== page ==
Al: Oh, come on. Play nice. Look at my dimples. You know we'll just get a subpoena anyway.
- The eponymous leading duo of Buddy Cop Show Rizzoli & Isles.
- The CSI: Crime Scene Investigation episode "Iced" uses the Rule of Cute factor when agent Warrick mentions he got much attention from girls in high school. Catherine says it makes no sense because he always claimed he was "a dork" back then, but Warrick replies his dimples helped him a lot, even if he didn't get as much attention as his "cooler" peers.
- CSI: Miami's Detective Jesse Cardoza's dimples are lampshaded by a witness he and colleague Calleigh interview in "Dude, Where's My Groom?", much to Jesse's embarrassment and Calleigh's amusement. When the interview finishes, the witness suggests interviewing her boss next before leaning in flirtatiously, calling him Dimples and walking away with a smirk. Flustered, Jesse decides to interview other witnesses, but not before a tickled Calleigh asks Dimples what he wants to do next.
- Demon hunting hero Sam Winchester in Supernatural.
- The heroic detective Thomas Magnum in Magnum, P.I., which also helps enhance his Mr. Fanservice appeal in and out-of-universe.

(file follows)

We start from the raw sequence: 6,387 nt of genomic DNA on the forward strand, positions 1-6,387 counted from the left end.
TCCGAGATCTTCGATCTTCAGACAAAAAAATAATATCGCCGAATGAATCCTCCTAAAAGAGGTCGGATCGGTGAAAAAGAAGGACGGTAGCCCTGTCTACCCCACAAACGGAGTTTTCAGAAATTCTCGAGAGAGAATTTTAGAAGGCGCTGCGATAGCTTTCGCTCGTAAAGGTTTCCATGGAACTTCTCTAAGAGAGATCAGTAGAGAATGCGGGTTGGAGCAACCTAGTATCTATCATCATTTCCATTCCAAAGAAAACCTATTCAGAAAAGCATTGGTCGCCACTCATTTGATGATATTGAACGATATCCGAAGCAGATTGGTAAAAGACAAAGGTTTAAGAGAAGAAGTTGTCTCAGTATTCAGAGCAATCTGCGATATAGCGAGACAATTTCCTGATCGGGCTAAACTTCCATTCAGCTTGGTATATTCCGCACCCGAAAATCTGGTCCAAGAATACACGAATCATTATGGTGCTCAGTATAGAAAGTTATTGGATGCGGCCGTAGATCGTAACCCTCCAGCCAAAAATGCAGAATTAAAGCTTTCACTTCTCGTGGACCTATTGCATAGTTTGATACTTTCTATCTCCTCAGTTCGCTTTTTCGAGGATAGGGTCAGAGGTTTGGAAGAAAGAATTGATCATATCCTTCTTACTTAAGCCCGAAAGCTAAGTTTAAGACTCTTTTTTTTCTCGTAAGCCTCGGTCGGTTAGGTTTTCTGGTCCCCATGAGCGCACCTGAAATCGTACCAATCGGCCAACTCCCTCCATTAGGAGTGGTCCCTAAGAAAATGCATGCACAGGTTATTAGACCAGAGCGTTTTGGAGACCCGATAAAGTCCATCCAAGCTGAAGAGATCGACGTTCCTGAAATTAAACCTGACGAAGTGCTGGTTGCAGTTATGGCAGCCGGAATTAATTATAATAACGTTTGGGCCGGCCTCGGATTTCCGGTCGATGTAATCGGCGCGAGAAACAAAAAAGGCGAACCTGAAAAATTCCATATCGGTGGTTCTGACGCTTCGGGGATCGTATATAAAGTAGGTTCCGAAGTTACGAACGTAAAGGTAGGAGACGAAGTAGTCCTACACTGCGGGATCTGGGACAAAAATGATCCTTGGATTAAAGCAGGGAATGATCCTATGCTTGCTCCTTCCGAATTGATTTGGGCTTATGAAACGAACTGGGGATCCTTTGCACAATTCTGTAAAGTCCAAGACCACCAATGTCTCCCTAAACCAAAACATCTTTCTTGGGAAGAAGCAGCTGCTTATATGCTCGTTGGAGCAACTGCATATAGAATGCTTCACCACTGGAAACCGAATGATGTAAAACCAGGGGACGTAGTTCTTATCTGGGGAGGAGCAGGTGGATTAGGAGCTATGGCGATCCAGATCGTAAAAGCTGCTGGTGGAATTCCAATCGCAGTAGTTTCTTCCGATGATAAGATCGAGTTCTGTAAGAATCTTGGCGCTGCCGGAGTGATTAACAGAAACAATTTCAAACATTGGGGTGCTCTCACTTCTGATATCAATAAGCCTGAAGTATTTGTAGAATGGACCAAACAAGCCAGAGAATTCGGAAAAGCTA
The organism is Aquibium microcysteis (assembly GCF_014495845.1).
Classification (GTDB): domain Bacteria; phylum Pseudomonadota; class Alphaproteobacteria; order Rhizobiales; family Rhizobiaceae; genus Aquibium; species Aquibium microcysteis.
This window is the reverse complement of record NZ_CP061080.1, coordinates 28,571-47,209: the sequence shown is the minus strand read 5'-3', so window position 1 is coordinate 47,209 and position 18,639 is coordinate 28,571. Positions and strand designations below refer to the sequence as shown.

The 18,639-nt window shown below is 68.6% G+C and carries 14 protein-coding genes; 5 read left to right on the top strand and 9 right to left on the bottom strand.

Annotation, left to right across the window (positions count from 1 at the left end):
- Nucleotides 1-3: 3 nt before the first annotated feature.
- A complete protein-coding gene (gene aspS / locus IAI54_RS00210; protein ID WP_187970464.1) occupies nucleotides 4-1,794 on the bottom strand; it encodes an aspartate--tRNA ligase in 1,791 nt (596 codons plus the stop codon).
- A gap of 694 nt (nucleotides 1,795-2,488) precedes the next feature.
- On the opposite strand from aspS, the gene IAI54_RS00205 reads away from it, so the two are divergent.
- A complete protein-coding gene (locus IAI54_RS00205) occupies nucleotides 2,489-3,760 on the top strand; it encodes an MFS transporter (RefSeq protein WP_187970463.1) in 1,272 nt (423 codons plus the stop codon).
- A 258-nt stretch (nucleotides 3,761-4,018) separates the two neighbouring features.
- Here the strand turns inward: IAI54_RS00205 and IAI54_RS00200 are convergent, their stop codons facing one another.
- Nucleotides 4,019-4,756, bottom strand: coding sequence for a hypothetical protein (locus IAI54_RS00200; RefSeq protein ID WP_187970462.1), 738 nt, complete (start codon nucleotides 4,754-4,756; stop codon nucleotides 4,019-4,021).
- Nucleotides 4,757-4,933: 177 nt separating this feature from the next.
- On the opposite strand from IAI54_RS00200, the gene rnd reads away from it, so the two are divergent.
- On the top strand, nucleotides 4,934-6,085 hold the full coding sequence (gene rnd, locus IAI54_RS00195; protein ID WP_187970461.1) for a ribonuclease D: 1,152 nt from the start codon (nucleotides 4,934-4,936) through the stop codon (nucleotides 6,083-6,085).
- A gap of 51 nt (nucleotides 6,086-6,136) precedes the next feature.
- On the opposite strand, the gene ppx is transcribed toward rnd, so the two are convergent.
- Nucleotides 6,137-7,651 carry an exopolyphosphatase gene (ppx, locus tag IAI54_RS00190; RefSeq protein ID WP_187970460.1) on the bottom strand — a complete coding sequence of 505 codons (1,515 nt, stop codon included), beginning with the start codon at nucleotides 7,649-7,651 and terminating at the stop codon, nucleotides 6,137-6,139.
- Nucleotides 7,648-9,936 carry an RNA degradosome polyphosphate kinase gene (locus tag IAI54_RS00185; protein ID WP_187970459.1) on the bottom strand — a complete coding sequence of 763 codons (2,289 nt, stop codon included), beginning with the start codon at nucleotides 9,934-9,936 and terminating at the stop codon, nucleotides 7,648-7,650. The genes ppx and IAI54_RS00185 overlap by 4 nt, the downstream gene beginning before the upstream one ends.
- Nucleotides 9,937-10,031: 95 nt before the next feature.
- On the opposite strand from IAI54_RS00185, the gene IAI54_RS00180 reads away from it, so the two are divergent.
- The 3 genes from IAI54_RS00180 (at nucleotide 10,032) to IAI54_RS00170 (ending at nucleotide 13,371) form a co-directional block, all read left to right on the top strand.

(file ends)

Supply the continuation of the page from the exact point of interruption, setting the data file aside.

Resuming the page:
- Cat Valentine in Victorious, who is naïve and The Ditz of the cast.
- The eponymous Supergirl's early-seasons ally, police detective Maggie Sawyer. She even earned the Fan Nickname "Detective Dimples".
- Eminem's "White America" briefly uses this trope as part of the track's theme of pointing out systemic racism and biases in American society.
Look at these eyes, baby blue, baby just like yourself
Oral Tradition, Folklore, Myths and Legends
- Gerry Anderson seems to be a fan of this trope, judging by its frequency in his Supermarionation works.
- Police detective Sebastian Castellanos in The Evil Within has dimpled cheeks that add to his heroism, especially in the sequel. He doesn't smile much because he's a serious man (and a tortured alcoholic much later), but they're deep enough to still crease his cheeks when he's stopped talking.
- Resident Evil 5's versions of Chris Redfield and Albert Wesker have long, wide and shallow dimples. Chris is the hero and Albert is the villain, but Albert's life-long experimentations and getting vaccinated with modified viruses has made him a conventionally attractive superhuman, and (as he discovered years before) a successful creation of an ideal man.
- In Archer, Cyril has the innocent type, whereas the eponymous Archer has the roguish type. Barry Dylan's is a mixture of the former two's: an anti-heroic Casanova Wannabe who is often humiliated by other characters; and has Man Child tendencies.
- William Shakespeare's sonnet Venus and Adonis portrays Adonis as strong and heroic, and his dimples make him even more attractive. After failing to flirt with him, Venus gets distracted by them when he grimaces back at her words, and forgets how annoyed his silent rejection made her.
- Santa has "merry" dimples in A Visit from St. Nicholas.